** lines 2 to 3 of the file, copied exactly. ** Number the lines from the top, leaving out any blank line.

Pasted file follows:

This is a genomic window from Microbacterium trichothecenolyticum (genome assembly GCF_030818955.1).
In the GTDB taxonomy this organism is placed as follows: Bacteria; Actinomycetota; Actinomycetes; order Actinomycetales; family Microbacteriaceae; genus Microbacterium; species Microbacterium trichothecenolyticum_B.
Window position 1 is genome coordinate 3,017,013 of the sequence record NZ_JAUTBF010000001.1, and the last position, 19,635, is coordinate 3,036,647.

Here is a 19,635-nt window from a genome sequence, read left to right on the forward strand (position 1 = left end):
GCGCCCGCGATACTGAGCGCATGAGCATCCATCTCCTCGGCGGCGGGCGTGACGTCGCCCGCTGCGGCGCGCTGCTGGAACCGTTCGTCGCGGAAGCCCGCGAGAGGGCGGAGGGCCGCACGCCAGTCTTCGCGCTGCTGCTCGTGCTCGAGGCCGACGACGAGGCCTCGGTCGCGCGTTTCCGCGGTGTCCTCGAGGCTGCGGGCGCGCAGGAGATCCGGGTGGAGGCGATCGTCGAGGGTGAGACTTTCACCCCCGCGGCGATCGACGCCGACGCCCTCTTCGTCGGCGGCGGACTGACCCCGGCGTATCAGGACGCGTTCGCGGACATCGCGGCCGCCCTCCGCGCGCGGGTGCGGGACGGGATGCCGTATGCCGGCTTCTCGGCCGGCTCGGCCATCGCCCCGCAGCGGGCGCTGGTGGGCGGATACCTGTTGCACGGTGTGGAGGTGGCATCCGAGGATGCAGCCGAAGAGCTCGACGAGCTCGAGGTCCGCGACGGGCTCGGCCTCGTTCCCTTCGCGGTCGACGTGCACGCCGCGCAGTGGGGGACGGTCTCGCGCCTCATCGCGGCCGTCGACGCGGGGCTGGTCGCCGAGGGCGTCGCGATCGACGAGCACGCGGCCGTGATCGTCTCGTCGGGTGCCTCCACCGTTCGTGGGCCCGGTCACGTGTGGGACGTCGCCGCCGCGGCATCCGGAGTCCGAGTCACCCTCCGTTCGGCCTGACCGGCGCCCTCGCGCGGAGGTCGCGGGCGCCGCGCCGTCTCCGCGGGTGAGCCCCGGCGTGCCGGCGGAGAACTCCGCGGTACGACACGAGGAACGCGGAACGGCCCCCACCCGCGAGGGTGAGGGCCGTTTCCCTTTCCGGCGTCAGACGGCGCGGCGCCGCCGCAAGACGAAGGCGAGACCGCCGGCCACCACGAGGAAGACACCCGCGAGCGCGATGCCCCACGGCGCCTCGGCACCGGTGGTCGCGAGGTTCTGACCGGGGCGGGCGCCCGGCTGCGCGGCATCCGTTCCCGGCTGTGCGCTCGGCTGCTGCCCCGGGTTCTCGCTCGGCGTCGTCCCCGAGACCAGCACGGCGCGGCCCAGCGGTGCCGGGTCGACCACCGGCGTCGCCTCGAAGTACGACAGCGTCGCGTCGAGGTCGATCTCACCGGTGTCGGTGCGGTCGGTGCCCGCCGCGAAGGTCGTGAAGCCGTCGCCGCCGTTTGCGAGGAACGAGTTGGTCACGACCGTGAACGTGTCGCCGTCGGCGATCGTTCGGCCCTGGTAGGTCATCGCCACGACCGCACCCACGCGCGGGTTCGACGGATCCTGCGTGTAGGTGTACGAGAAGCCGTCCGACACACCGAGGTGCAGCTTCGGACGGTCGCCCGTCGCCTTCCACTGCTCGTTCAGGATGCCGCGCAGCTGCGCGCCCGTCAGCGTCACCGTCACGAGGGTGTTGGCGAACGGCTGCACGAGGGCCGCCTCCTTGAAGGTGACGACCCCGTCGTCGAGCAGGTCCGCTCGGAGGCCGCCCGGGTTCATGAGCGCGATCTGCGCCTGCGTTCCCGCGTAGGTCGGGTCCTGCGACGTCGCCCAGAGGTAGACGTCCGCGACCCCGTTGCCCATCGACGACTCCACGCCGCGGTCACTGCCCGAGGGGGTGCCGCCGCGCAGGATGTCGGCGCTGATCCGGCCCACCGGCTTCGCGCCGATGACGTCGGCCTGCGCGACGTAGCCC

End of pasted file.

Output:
In the GTDB taxonomy this organism is placed as follows: Bacteria; Actinomycetota; Actinomycetes; order Actinomycetales; family Microbacteriaceae; genus Microbacterium; species Microbacterium trichothecenolyticum_B.
Window position 1 is genome coordinate 3,017,013 of the sequence record NZ_JAUTBF010000001.1, and the last position, 19,635, is coordinate 3,036,647.